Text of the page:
•  The problem is that due to the Fed’s stance, equities have been massively sold off as risk appetite has suffered. Treasury yields have fallen sharply but it is the longer end of the curve that is really telling. Longer term growth expectations are reflected in the movement of the 10 year yield and the sharp decline is a big indication of the concerns the market now have. These are reflected also in equity markets sliding and the outperformance of the safe haven Japanese yen.
  • Chinese data will now take on a massive focus for driving market sentiment now. The China flash manufacturing PMI will be key this week and if the data continue to deteriorate then there could be a significant acceleration of the risk sell-off and the flight to safety.  Already we have seen key commodities such as copper falling sharply, whilst oil has been holding up (NYMEX West Texas Intermediate) above $43.20 key support.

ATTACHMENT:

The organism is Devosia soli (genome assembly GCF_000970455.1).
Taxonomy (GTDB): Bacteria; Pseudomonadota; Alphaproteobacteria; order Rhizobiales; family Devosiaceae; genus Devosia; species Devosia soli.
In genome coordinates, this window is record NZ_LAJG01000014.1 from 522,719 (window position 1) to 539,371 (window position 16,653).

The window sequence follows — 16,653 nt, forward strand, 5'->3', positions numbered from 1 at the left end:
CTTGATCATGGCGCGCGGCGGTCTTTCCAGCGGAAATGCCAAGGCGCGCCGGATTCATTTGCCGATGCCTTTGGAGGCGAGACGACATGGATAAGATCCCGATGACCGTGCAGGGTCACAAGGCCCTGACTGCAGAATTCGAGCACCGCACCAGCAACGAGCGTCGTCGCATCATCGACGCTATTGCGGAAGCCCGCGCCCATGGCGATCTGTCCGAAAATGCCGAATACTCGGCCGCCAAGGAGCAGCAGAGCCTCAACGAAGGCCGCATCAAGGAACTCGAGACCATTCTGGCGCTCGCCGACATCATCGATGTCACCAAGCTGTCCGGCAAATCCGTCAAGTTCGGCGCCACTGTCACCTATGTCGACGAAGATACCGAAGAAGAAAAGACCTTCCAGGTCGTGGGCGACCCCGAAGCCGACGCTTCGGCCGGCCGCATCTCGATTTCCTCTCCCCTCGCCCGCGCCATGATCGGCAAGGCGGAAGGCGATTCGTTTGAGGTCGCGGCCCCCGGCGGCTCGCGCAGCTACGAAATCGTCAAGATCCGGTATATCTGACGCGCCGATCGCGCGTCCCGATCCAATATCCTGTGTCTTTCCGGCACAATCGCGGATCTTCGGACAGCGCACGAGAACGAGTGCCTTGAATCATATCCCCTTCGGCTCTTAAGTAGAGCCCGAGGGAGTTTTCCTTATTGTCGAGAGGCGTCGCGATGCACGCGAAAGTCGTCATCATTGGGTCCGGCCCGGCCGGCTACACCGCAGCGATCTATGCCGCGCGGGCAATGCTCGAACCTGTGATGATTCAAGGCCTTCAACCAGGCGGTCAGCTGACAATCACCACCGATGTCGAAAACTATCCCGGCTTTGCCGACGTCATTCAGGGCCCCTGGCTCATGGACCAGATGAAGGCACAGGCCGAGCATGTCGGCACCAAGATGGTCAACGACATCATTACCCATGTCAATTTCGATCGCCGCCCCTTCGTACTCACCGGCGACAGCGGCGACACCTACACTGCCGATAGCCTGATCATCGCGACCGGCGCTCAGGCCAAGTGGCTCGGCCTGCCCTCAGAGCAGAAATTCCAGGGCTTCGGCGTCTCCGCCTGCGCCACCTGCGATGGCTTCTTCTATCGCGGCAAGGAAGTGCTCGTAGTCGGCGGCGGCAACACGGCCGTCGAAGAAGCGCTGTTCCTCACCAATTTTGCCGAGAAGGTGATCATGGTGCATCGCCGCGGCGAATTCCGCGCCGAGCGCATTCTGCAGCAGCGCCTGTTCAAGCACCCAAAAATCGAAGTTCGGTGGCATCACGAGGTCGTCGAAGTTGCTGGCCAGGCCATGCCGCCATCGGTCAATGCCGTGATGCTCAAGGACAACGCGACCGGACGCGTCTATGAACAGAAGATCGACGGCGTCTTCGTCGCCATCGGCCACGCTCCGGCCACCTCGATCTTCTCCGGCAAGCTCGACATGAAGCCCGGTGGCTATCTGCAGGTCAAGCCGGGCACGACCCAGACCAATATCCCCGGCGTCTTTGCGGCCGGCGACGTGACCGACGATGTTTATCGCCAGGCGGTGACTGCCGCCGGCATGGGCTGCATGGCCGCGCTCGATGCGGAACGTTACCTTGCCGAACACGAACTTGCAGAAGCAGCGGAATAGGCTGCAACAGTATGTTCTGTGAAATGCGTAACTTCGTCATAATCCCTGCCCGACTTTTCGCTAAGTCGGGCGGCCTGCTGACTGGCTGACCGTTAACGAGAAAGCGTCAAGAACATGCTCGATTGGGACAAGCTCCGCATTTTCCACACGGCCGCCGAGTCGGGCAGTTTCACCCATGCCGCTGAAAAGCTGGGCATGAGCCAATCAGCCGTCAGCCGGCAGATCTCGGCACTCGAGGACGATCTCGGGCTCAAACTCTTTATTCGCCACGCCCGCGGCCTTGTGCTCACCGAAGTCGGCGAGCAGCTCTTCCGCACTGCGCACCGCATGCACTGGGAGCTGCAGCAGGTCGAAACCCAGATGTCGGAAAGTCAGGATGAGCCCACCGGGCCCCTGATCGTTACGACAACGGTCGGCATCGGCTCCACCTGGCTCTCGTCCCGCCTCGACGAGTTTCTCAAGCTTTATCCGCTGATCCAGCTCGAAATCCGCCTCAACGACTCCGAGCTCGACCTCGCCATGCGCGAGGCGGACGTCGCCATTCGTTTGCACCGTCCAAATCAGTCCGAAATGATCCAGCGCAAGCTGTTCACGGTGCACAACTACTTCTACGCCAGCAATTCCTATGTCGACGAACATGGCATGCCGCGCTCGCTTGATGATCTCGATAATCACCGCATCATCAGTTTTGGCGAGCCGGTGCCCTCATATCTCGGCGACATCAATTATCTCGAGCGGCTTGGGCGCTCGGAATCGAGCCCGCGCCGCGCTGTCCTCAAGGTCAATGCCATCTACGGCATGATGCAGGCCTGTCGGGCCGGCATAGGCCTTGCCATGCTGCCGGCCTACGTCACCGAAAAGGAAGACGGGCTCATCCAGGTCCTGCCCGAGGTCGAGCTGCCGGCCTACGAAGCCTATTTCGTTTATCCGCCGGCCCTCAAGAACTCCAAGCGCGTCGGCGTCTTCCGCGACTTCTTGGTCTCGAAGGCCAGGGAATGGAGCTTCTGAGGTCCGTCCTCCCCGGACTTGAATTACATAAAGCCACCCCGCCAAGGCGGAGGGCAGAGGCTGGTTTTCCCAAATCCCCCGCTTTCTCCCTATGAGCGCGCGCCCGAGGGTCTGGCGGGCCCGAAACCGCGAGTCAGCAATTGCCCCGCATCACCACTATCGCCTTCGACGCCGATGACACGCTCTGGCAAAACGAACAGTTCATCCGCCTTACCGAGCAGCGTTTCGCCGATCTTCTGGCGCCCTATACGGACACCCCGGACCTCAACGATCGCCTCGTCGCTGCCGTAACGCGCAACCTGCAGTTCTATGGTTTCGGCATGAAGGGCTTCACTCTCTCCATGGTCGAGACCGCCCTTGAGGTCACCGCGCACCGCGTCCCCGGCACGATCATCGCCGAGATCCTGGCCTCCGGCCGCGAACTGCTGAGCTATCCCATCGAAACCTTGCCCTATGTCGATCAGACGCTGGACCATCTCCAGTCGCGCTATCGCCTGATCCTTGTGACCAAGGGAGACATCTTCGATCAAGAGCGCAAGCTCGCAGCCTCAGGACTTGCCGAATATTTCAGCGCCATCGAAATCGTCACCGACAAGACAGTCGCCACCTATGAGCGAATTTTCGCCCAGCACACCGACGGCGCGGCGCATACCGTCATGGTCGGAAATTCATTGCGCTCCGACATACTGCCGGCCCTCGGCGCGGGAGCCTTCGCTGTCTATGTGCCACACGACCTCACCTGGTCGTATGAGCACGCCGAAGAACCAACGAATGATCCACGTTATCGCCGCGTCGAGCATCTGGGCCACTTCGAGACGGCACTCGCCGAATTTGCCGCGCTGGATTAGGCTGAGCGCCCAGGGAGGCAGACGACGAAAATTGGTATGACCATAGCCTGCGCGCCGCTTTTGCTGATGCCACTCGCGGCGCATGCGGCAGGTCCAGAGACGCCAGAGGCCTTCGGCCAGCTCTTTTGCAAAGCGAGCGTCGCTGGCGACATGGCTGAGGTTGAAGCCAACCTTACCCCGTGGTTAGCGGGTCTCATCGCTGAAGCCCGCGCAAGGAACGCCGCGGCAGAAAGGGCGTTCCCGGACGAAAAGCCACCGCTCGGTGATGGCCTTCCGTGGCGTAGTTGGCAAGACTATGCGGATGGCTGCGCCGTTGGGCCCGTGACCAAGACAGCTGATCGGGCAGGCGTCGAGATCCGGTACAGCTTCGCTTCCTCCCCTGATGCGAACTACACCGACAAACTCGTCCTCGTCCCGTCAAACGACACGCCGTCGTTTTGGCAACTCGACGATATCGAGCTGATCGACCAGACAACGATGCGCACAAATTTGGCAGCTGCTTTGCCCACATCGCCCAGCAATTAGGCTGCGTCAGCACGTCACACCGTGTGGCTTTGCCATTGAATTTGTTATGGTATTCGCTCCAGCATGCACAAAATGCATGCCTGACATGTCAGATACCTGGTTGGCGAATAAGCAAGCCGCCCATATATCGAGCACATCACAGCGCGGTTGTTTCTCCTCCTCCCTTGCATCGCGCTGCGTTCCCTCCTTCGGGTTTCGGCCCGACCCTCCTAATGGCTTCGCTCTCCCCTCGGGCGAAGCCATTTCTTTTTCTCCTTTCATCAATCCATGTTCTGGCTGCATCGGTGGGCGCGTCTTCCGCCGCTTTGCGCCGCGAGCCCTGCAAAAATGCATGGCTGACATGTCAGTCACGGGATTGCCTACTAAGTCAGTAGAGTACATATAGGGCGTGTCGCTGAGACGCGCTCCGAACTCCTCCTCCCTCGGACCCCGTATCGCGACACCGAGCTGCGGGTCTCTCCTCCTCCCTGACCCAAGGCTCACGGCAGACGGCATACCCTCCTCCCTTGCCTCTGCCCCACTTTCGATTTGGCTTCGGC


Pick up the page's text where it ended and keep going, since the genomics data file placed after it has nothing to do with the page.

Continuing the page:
• The oil inventories were supportive last week with a surprise drop in the EIA weekly oil stocks and this has helped to prop up the price, however if the China PMI data disappoints and there is also an inventory build, then the selling pressure could mount once more.
  • There is a lack of tier one economic data this week so the focus will be squarely on the flash PMIs which are forward looking growth indicators. China will be the big release in the wake of the FOMC meeting which effectively pinned the blame of not hiking rate on the Chinese slowdown. However, the batch of US data will also be watched. The Durable Goods Orders are quite erratic and often subject to sizeable revisions, but in light of the Fed’s comments this will be of interest, as will the New Home Sales and final reading of US GDP.  The ailing DAX may find support if the German Ifo can continue to pick up.